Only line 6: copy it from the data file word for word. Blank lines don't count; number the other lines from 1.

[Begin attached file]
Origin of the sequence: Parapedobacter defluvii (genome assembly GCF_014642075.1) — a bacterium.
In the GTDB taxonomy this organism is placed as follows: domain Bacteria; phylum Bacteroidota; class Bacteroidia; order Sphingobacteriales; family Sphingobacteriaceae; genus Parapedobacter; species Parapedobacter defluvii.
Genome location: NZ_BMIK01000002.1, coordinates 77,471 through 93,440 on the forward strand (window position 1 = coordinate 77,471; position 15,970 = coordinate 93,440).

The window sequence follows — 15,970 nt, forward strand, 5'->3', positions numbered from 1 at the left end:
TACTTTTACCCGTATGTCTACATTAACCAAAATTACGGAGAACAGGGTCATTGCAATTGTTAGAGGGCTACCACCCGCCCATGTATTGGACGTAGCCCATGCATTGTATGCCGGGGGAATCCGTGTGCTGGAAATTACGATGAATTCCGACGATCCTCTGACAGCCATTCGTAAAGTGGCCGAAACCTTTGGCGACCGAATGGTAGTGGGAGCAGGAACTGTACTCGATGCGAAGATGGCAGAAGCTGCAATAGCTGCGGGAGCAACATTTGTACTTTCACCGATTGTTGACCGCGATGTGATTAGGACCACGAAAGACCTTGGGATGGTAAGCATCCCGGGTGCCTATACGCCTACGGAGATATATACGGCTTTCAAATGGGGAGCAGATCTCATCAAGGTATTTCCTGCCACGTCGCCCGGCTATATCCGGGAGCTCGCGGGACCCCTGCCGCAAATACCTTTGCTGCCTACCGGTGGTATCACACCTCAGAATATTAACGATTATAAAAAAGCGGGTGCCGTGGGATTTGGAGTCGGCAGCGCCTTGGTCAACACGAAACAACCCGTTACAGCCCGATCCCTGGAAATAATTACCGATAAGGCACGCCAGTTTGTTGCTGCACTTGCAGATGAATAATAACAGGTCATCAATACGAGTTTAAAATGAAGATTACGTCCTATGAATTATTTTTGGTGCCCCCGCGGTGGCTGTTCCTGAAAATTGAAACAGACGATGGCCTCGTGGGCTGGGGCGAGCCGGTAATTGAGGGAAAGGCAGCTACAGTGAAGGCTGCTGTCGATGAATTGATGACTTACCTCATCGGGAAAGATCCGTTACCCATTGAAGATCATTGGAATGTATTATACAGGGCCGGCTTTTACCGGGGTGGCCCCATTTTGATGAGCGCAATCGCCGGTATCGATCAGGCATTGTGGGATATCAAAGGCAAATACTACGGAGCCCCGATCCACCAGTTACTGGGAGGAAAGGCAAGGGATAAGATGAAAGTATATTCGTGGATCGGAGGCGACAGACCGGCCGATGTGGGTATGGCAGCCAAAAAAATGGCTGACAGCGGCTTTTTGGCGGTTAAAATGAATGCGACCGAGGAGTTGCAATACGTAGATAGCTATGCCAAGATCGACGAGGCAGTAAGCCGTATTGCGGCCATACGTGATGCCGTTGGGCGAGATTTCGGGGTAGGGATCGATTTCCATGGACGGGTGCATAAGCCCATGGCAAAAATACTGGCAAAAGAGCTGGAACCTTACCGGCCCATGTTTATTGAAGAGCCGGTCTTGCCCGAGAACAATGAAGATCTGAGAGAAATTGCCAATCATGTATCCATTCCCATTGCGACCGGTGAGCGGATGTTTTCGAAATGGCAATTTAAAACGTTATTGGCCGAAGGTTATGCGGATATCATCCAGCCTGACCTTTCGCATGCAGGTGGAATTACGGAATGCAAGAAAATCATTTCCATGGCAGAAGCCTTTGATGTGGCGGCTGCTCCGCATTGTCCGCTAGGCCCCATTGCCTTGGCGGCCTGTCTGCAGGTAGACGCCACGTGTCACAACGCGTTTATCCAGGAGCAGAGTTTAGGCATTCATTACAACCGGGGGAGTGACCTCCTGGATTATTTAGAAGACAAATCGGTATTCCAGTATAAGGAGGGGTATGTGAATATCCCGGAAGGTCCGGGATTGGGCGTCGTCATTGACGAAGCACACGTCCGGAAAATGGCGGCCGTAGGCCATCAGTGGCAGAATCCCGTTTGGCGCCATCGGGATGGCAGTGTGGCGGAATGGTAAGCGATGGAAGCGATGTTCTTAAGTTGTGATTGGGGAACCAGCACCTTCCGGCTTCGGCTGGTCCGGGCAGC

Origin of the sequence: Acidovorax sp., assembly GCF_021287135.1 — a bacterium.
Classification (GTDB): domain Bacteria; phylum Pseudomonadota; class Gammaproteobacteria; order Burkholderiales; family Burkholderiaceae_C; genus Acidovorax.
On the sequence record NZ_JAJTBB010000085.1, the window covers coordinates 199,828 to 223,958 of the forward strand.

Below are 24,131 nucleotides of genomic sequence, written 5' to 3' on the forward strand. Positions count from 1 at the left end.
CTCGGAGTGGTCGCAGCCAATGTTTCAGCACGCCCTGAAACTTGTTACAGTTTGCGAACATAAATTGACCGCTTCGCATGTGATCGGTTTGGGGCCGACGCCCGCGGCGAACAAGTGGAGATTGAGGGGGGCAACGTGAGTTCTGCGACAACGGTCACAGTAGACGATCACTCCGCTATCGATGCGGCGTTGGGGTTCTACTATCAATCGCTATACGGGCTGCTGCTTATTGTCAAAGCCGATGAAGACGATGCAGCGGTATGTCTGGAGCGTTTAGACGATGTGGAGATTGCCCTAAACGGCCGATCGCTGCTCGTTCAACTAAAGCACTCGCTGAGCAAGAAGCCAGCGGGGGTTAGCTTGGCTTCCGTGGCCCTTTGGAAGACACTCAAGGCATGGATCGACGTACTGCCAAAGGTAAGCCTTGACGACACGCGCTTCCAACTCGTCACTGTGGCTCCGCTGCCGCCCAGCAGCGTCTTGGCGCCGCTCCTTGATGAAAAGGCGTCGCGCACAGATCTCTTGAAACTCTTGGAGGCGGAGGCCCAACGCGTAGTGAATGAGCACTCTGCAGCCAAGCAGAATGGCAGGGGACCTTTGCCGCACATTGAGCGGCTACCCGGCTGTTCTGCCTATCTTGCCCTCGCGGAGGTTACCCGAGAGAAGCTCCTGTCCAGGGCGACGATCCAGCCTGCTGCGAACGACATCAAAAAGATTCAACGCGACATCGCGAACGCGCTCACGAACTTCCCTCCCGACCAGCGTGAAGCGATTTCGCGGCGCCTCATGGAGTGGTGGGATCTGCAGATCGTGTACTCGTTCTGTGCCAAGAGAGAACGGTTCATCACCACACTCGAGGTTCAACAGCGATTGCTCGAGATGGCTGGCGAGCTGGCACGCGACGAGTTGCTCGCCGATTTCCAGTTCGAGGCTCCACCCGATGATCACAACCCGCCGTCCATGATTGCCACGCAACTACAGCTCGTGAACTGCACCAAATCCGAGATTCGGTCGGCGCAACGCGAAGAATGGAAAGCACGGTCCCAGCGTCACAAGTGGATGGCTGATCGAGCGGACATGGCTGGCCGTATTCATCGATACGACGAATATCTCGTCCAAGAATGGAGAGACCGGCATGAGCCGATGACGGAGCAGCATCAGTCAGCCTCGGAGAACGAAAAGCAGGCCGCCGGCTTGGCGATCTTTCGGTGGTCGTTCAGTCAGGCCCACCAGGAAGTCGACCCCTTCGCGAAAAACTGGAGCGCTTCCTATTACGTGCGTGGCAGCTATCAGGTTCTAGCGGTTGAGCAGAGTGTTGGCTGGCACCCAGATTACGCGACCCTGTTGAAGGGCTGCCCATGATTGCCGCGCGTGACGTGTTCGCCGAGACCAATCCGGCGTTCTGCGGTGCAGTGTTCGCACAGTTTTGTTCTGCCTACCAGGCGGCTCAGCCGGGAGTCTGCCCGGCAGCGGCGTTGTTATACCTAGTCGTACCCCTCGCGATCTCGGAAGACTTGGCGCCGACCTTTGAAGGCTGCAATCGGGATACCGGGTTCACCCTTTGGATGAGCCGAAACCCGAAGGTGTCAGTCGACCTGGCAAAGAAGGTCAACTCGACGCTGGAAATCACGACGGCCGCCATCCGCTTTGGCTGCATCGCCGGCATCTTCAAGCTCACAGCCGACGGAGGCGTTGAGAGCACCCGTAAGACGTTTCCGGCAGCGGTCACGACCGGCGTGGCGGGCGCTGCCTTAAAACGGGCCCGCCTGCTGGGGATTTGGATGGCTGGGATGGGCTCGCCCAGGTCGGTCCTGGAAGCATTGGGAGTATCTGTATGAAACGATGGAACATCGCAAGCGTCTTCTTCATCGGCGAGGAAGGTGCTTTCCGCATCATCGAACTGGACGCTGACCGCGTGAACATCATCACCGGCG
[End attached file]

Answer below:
Origin of the sequence: Acidovorax sp., assembly GCF_021287135.1 — a bacterium.